Survival and growth rate of ranched Greenlip Abalone off South Australia
SARDI Food Safety and Innovation
OGA are seeking to establish the viability of commercial greenlip abalone ranching operations near Port Lincoln in South Australia. A critical component of this process is site suitability evaluation and developing stakeholder support through R&D to demonstrate the effectiveness of greenlip abalone ranching in this untested location. Comparisons of potential ranching sites by an independent scientific institute (South Australian Research and Development Institute; SARDI) will provide reputable and objective information that can be used during an application for a commercial aquaculture lease. The project will also address a number of unresolved questions relating to the environmental conditions that influence greenlip abalone ranching and greenlip abalone biology across temperate Australia. As the selected abalone ranching locations are near commercially-fished wild populations, monitoring and controlling risks to these adjacent wild stocks is also required. Two key risks have been identified. The first risk is the potential for the ranched abalone to interact genetically with the wild stocks through either spawning or escapees. Thus, maturity status and escapement will be monitored. The second risk is for the elevated total greenlip biomass to result in a change in Perkinsus prevalence and expression of both the ranched and wild stocks. Thorny Passage is an area where abalone, particularly blacklip, have a high prevalence and intensity of Perkinsus olseni infection (O’Donoghue et al. 1991; Lester and Hayward 2005). An outbreak of P. olseni at Thorny Passage in 1996 necessitated a temporary 12% reduction in blacklip abalone quota for the Western Zone Abalone fishery (Nobes et al. 2004). Ranched abalone in the Thorny passage area would be constantly exposed to P. olseni infection with subsequent risks of stock mortality, morbidity and rejection at the processor or in markets, and these risks are likely to be exacerbated because hatchery reared stock may be naïve to P. olseni infection. Thus, perkinus will be monitored in both ranched and wild abalone (prior to – ranched; during – ranched and wild) during the project.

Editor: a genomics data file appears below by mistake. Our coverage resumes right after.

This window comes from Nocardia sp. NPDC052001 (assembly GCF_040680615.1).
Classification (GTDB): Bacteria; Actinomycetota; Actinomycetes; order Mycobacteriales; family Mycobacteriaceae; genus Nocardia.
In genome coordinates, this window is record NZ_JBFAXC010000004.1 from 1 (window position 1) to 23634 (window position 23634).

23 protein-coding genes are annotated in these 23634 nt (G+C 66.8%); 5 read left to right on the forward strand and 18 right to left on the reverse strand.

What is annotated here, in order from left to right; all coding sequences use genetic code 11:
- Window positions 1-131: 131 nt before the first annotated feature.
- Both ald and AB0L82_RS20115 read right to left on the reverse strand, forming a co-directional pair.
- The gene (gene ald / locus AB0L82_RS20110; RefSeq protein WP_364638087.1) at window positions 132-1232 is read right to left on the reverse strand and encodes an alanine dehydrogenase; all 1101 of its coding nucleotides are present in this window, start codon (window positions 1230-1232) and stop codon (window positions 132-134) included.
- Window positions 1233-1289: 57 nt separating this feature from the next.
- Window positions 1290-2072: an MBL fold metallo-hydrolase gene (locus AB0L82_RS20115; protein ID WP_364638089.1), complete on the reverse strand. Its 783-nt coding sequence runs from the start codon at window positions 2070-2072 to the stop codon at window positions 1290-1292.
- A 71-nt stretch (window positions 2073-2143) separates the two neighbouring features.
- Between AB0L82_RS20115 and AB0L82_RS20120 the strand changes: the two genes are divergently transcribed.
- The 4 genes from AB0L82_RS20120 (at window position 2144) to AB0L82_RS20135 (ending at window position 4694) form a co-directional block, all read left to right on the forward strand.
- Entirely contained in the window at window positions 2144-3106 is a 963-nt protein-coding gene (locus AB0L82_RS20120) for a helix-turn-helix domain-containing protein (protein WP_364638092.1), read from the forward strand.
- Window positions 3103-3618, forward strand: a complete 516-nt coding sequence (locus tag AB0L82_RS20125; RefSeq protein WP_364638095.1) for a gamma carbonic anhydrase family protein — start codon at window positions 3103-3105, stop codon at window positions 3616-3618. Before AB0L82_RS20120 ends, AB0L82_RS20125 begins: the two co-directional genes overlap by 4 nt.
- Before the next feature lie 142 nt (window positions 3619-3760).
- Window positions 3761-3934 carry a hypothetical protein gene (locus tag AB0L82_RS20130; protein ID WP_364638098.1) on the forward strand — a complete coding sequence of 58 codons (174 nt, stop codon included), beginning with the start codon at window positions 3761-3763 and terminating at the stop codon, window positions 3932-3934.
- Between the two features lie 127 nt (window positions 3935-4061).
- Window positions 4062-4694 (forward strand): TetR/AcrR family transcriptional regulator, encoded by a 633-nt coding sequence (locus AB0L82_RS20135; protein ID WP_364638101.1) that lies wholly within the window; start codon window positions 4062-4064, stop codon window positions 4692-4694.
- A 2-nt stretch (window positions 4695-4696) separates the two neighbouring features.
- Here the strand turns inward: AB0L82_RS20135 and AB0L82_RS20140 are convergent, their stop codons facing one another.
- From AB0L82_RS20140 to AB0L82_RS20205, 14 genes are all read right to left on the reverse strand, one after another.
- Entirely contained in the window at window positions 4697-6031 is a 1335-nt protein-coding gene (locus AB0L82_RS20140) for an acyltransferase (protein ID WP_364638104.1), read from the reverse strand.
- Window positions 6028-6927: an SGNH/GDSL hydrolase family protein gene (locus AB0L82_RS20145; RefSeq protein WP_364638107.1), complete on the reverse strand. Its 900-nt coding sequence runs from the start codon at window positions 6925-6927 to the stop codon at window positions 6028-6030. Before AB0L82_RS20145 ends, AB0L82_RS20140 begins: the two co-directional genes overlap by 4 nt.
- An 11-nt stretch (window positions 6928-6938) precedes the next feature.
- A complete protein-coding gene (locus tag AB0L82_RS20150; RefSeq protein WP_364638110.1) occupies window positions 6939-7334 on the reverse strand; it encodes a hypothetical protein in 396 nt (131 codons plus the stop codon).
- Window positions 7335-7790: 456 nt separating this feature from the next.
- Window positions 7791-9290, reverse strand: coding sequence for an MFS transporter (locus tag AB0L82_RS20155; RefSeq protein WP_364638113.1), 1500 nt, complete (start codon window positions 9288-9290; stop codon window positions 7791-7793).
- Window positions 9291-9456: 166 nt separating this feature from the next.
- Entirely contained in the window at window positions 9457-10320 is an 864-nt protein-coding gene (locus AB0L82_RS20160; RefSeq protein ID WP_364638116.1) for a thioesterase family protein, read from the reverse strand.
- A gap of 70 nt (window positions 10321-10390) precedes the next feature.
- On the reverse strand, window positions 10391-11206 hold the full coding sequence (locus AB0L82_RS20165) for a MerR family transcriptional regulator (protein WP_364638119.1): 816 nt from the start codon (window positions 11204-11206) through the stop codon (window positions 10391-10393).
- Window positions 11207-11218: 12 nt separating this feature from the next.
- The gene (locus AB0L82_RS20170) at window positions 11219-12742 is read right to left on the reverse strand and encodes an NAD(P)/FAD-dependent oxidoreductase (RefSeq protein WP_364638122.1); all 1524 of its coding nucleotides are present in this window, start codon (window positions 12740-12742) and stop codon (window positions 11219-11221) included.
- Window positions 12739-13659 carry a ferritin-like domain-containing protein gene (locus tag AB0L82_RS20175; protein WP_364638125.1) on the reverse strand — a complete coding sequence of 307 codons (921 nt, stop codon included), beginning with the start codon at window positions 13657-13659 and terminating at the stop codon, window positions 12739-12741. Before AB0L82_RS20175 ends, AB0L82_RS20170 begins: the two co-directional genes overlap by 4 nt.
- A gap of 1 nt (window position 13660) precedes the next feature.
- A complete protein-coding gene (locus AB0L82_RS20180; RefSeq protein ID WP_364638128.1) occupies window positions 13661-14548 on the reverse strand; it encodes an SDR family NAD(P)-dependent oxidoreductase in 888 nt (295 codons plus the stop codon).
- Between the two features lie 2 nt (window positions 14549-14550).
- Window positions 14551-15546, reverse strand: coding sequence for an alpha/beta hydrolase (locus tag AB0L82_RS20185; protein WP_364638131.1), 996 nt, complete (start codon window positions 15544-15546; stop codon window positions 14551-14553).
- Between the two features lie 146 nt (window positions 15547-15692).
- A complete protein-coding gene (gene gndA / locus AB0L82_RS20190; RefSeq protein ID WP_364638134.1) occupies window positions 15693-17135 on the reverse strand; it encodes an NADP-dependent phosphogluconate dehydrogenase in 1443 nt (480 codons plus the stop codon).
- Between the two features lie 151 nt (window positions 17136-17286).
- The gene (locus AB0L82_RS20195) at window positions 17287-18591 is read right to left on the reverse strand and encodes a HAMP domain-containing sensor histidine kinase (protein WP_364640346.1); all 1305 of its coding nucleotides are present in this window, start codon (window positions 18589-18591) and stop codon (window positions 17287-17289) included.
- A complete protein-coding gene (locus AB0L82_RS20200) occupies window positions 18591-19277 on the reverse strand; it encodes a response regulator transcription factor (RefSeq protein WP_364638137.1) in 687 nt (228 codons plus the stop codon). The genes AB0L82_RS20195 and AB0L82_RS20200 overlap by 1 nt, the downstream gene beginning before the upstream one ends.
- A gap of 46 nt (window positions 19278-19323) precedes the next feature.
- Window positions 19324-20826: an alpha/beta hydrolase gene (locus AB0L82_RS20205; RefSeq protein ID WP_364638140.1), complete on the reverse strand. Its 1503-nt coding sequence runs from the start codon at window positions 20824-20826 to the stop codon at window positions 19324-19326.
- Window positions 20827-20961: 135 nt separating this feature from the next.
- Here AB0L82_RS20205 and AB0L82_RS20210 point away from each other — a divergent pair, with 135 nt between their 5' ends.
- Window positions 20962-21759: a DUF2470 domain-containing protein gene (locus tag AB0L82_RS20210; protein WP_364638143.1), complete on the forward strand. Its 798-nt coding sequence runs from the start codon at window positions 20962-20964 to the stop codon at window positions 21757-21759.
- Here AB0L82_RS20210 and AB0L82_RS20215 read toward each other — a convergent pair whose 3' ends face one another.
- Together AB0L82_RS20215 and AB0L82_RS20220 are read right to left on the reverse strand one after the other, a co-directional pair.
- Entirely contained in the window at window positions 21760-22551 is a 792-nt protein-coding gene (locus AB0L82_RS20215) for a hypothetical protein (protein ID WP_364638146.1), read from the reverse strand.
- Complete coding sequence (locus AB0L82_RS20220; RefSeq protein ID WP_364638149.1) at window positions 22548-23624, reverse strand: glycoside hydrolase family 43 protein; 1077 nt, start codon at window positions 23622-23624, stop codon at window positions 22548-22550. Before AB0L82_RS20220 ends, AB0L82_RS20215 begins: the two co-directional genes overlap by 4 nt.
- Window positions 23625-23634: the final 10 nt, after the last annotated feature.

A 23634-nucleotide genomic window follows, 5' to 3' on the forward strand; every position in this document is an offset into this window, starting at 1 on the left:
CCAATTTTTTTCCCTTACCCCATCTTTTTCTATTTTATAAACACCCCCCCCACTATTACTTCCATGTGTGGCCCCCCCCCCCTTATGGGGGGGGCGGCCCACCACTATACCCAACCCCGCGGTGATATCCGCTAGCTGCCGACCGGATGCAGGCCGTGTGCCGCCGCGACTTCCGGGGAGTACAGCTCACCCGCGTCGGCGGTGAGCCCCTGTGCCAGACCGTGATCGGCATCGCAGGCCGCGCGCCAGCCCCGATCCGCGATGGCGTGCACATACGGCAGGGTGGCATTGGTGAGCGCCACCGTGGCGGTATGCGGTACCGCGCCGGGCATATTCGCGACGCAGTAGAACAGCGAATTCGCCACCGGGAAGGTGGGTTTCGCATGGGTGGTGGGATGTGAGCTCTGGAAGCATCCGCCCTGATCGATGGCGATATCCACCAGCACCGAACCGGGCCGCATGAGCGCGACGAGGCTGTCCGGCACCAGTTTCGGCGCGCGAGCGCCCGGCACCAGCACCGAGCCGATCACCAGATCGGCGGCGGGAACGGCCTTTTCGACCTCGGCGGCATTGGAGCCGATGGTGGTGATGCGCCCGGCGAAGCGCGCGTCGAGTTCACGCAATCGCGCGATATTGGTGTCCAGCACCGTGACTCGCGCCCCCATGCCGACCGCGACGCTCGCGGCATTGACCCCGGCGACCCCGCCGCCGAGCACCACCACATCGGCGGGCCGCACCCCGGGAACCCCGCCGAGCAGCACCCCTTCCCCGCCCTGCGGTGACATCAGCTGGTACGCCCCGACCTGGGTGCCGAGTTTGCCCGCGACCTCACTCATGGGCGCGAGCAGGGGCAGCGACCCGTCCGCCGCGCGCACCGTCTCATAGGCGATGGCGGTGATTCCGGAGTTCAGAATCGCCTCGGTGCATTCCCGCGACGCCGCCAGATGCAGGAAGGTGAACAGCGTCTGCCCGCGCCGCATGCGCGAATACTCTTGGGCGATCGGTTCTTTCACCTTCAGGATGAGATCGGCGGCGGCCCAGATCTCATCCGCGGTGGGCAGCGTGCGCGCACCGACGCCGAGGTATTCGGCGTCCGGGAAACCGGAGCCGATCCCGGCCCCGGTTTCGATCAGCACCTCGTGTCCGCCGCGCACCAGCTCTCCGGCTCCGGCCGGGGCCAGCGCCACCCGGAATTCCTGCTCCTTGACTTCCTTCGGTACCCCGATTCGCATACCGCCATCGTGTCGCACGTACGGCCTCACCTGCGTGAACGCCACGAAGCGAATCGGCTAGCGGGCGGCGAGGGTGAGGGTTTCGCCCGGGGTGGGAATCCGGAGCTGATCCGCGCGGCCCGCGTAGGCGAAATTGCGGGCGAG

1. Quantify rates of survival and growth of greenlip abalone at sea ranches in South Australia;
2. Quantify the influence of abiotic (i.e. tide, swell, temperature) and biotic (i.e. feed availability, predator activity) conditions on survival and growth of greenlip abalone at sea ranches in South Australia;
3. Monitor the prevalence of the Perkinsus infection in greenlip abalone at sea ranches and in nearby wild populations
4. Determine the reproductive state of greenlip abalone from sea ranches;
5. Compare and contrast the survival and growth of greenlip abalone from sea ranches in South Australia with those from replicated studies in Western Australia.